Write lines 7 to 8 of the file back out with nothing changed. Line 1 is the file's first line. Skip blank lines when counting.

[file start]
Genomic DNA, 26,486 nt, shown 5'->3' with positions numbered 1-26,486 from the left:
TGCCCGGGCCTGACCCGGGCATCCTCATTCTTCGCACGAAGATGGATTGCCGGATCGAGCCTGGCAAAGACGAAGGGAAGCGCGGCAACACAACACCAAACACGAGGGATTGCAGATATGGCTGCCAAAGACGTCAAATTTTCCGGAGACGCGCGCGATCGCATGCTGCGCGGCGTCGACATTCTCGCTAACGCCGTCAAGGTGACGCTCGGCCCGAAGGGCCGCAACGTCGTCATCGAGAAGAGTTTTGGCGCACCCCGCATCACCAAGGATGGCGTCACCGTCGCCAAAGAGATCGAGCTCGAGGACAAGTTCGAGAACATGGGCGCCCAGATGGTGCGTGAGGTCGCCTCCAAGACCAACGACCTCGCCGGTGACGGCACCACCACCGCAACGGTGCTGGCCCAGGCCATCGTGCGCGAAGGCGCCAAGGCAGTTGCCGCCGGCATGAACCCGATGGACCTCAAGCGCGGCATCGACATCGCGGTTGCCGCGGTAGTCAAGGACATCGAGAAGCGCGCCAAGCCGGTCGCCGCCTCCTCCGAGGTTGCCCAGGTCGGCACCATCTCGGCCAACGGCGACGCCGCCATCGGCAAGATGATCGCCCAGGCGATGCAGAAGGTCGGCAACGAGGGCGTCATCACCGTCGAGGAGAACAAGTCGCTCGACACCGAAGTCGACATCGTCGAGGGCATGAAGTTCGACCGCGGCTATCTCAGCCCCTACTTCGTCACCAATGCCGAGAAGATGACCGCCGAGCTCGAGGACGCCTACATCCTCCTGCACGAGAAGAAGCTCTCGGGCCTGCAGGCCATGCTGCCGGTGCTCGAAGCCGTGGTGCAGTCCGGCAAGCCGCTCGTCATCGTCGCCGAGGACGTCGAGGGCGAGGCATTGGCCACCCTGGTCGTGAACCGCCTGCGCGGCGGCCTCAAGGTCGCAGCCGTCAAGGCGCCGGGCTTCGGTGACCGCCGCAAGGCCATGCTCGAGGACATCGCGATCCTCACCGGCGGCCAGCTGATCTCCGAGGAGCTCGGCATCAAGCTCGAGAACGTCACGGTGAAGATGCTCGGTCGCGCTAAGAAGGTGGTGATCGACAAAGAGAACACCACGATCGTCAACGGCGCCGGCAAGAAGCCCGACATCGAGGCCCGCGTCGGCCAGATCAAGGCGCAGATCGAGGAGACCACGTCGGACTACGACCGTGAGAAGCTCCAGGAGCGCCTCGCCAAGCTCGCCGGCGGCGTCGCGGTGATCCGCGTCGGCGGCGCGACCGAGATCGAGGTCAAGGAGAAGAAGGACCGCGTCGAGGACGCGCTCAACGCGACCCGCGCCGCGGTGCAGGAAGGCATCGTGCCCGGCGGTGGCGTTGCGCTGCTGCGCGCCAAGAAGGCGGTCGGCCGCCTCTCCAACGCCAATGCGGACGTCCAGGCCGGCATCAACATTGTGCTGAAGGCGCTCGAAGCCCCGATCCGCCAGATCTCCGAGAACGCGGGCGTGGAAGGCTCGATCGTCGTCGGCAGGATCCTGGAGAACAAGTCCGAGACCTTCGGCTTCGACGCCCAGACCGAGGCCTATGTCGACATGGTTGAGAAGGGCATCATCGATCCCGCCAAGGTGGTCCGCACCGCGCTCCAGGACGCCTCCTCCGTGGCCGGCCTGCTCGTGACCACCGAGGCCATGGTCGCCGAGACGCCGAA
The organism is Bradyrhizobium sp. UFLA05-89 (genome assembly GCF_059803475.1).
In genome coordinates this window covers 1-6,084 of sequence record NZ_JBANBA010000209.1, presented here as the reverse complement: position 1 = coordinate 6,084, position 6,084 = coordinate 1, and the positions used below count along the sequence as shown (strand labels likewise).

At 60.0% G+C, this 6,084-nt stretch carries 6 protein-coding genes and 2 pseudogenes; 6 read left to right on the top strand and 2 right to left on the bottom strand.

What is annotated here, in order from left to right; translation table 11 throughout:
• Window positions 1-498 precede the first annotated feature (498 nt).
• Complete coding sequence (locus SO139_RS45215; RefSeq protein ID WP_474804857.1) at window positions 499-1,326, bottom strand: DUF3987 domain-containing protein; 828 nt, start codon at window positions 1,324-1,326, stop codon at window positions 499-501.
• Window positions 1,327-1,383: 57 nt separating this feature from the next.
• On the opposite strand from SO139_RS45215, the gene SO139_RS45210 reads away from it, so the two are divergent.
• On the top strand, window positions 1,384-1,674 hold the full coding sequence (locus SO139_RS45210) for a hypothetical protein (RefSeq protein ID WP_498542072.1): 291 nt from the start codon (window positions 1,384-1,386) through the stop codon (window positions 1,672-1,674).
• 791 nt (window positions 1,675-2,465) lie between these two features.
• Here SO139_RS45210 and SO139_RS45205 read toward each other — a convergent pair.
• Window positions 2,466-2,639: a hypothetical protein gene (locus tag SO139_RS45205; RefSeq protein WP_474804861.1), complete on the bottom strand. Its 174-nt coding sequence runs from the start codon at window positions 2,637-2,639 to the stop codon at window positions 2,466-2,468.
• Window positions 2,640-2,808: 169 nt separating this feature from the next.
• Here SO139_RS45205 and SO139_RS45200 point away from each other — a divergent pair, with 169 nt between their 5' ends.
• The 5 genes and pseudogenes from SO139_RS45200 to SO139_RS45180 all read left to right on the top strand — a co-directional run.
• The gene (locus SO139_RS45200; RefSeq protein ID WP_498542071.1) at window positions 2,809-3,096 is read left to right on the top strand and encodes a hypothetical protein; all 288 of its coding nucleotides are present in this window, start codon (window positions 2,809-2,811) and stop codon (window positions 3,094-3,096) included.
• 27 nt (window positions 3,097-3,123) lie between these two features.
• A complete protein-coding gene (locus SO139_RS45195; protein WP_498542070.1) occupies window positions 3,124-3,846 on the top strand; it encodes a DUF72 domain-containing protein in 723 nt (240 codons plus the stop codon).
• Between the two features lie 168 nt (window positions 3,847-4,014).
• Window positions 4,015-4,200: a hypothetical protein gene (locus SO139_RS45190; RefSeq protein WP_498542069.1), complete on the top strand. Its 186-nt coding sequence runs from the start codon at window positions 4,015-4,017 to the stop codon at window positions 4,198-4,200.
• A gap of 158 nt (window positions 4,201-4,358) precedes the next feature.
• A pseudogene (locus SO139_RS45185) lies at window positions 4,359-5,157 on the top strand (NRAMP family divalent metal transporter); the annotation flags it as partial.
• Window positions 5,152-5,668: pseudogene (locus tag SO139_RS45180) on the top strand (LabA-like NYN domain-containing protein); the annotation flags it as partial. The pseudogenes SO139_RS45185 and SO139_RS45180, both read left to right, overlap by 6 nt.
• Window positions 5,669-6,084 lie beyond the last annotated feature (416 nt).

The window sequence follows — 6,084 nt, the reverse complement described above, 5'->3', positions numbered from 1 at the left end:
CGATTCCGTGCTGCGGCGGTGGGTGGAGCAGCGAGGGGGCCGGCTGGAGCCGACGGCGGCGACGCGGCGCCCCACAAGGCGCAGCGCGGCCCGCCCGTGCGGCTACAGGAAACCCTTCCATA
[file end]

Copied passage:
• Window positions 1-498 precede the first annotated feature (498 nt).
• Complete coding sequence (locus SO139_RS45215; RefSeq protein ID WP_474804857.1) at window positions 499-1,326, bottom strand: DUF3987 domain-containing protein; 828 nt, start codon at window positions 1,324-1,326, stop codon at window positions 499-501.